Gone with the wind: Blue Mountain Renewables looks to blow down energy costs
Edmond Campbell, Senior Staff Reporter
WITH 35 years of experience in the power business, the principal of the Blue Mountain Renewables (BMR), Bruce Levy, says his company is raring to go as it awaits a decision from the Office of Utilities Regulation (OUR) to roll out US$87 million worth of investment in a wind power-generating facility in Malvern, St Elizabeth.
BMR is one of 20 international and local companies which submitted a total of 28 bids to the OUR in June to supply up to 115 megawatts of renewable energy to the national grid on a build, own and operate basis.
Of the contending companies, only BMR and Wigton Windfarm Limited have proposed wind power-generating facilities.
Next Monday, the OUR is expected to announce the preferred bidder, or bidders, to supply the specified megawatts of renewable energy.
This 115MW of renewable energy will provide at least 400,000MW-hours of electricity annually, which is expected to cut the country's oil import bill by US$55 million.
Just last week, the OUR announced Azurest as the preferred bidder to supply 360MW of electricity to the national grid.
Levy and one of his business partners, Paul Hanrahan, who is the chief executive officer of American Capital Energy and Infrastructure, a company out of North America, are ready to hit the ground running if selected to supply 34MW to 42MW of wind-powered electricity.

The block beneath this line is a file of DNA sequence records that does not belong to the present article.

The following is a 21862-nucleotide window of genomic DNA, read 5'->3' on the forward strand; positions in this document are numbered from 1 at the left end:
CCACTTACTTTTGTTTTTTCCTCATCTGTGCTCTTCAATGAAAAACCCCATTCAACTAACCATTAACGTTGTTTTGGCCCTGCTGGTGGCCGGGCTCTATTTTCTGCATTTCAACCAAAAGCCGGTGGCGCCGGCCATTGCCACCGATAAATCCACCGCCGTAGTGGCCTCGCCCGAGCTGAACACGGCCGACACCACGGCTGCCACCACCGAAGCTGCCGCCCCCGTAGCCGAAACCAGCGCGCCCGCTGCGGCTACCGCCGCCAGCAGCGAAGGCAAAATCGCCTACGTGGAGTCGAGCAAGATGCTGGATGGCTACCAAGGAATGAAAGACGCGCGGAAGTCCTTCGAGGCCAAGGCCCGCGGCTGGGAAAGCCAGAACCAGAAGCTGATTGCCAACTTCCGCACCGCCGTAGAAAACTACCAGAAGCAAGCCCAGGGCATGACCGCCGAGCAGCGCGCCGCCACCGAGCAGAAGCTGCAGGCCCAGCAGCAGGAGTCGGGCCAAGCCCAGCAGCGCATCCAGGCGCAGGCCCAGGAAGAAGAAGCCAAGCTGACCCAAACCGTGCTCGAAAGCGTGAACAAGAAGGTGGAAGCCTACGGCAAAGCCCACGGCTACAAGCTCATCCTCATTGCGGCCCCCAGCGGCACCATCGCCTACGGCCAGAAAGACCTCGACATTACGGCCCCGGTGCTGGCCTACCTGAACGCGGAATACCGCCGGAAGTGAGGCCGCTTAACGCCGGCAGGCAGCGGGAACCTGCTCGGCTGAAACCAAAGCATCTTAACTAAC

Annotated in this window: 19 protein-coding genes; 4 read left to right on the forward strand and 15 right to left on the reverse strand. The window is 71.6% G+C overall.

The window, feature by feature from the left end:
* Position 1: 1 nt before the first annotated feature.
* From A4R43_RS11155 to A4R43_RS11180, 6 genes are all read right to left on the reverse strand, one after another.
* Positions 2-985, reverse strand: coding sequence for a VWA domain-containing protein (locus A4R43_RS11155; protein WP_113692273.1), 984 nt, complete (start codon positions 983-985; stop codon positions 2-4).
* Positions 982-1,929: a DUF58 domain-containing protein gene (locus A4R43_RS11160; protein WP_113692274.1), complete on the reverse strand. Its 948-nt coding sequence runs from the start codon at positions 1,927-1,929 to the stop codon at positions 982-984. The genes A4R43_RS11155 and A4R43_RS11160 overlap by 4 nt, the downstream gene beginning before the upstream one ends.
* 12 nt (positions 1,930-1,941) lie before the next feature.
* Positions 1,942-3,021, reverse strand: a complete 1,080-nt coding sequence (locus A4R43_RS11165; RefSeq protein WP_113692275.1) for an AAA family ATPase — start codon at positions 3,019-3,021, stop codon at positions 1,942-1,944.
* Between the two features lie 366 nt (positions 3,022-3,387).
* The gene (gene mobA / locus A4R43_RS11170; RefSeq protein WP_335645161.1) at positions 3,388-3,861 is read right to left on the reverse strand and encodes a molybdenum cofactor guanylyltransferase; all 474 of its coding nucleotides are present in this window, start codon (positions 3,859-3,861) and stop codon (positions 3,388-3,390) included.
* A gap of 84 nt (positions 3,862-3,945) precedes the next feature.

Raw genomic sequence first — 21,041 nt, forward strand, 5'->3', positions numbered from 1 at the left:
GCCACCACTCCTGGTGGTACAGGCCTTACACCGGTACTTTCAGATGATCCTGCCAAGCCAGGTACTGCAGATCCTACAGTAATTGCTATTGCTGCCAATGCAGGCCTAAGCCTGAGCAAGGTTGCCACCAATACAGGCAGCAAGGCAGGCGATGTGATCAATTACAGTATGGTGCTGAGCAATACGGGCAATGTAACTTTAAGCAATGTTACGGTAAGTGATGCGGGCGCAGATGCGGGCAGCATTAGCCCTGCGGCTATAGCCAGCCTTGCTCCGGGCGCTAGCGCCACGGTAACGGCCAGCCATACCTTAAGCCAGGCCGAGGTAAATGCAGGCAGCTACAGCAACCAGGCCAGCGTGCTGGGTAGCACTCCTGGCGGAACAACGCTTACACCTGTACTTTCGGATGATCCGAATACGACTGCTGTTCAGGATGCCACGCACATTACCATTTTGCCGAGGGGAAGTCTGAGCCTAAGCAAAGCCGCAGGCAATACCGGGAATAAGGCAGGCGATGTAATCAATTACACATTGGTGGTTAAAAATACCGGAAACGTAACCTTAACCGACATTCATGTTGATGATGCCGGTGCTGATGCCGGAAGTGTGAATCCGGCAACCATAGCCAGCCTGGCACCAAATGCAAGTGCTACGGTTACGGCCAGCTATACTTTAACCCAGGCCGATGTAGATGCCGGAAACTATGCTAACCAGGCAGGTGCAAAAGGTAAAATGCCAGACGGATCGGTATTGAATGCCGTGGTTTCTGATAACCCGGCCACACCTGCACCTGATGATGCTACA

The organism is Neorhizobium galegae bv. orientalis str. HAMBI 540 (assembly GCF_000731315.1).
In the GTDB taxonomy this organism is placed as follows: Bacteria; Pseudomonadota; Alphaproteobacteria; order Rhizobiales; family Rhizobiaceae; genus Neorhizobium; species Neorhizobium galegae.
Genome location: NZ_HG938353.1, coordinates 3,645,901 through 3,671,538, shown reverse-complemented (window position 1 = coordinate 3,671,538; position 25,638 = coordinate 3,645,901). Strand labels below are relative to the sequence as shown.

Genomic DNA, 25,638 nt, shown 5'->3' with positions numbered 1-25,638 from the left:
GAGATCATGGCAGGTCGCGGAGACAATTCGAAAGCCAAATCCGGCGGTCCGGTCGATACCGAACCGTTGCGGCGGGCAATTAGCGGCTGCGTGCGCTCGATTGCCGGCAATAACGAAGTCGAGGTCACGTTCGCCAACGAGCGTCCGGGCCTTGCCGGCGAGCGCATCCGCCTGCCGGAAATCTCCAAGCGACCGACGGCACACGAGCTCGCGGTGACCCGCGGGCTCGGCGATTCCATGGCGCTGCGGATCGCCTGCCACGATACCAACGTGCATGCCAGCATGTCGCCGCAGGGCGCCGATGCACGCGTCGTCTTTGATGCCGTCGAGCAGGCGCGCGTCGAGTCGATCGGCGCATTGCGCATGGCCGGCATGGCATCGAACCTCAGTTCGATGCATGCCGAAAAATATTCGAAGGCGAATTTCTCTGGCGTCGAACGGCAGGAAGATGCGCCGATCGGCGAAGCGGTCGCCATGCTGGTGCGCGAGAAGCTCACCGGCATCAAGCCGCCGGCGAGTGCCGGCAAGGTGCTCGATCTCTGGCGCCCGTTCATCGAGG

"From our standpoint, the day we get the word we've won the bid and sign the contract, we'll take our capital and set it aside, and its earmarked for this project," Hanrahan said.
The company is set to invest US$77 million to supply 34MW of wind energy or US$86 million to supply 42MW of electricity to the national grid.
The BMR principal said his company is proposing to offer renewable energy at low rates, ranging from US$12.6 to US$12.9 per kilowatt-hour.
"What's really interesting is that the Government sees huge value in this because it's reducing the cost of energy," Levy added.
"You drop the price of electricity, and all of a sudden, you have cheaper products, every business in Jamaica [will] become more competitive, and that is why all the Government is looking to putting in this is the real big winner," he argued.
CRUCIAL TO POWER PLAN
The 360MW power plant and the 115MW facilities are critical components of the Government's plans to slash energy cost from the current rate of US$0.42 per kilowatt-hour.
Energy Minister Phillip Paulwell told The Gleaner last week that "until we get to between US$0.15 and US$0.18, Jamaica has no future, and this 360MW plant is critical to that".
In the meantime, BMR says, if selected, it will provide 120 jobs for Jamaicans during the construction phase of the plant, and during its operations, it will recruit about 10 persons to carry out administrative duties.
Levy said the company has already approached the National Land Agency to lease 75 acres of land located near the Jamaica Public Service Company wind farm in St Elizabeth.
The BMR team is pledging to complete the build-out of its wind power-generating plant within a year if it is selected the preferred bidder by the regulatory body.
"The project is earmarked for completion in June 2015," Levy said.
Several other companies have submitted bids to supply up to 115MW of renewable energy. They include Deneb Limited, BNRG Renewables Jamaica Limited, WRB Enterprises, Wirsol AG and Roc Energy Ltd, Armorview Holdings Ltd, the Petroleum Corporation of Jamaica, Roraima Consulting Incorporated, and Optimal Energy.